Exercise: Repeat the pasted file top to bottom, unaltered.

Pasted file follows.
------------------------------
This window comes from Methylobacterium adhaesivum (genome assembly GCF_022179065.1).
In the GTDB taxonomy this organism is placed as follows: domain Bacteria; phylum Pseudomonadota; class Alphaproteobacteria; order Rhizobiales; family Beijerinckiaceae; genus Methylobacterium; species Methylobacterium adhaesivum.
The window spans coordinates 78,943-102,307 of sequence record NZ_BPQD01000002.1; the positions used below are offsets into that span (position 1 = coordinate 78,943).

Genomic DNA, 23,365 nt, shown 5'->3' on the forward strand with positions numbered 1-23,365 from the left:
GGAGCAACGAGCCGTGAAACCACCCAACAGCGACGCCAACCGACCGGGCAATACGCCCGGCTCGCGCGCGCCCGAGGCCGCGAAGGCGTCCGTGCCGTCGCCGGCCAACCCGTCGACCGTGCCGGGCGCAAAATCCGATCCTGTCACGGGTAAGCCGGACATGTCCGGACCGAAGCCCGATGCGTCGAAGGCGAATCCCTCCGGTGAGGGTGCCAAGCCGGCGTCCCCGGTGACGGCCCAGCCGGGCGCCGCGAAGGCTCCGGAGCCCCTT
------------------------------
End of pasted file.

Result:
This window comes from Methylobacterium adhaesivum (genome assembly GCF_022179065.1).
In the GTDB taxonomy this organism is placed as follows: domain Bacteria; phylum Pseudomonadota; class Alphaproteobacteria; order Rhizobiales; family Beijerinckiaceae; genus Methylobacterium; species Methylobacterium adhaesivum.
The window spans coordinates 78,943-102,307 of sequence record NZ_BPQD01000002.1; the positions used below are offsets into that span (position 1 = coordinate 78,943).

Genomic DNA, 23,365 nt, shown 5'->3' on the forward strand with positions numbered 1-23,365 from the left:
GGAGCAACGAGCCGTGAAACCACCCAACAGCGACGCCAACCGACCGGGCAATACGCCCGGCTCGCGCGCGCCCGAGGCCGCGAAGGCGTCCGTGCCGTCGCCGGCCAACCCGTCGACCGTGCCGGGCGCAAAATCCGATCCTGTCACGGGTAAGCCGGACATGTCCGGACCGAAGCCCGATGCGTCGAAGGCGAATCCCTCCGGTGAGGGTGCCAAGCCGGCGTCCCCGGTGACGGCCCAGCCGGGCGCCGCGAAGGCTCCGGAGCCCCTT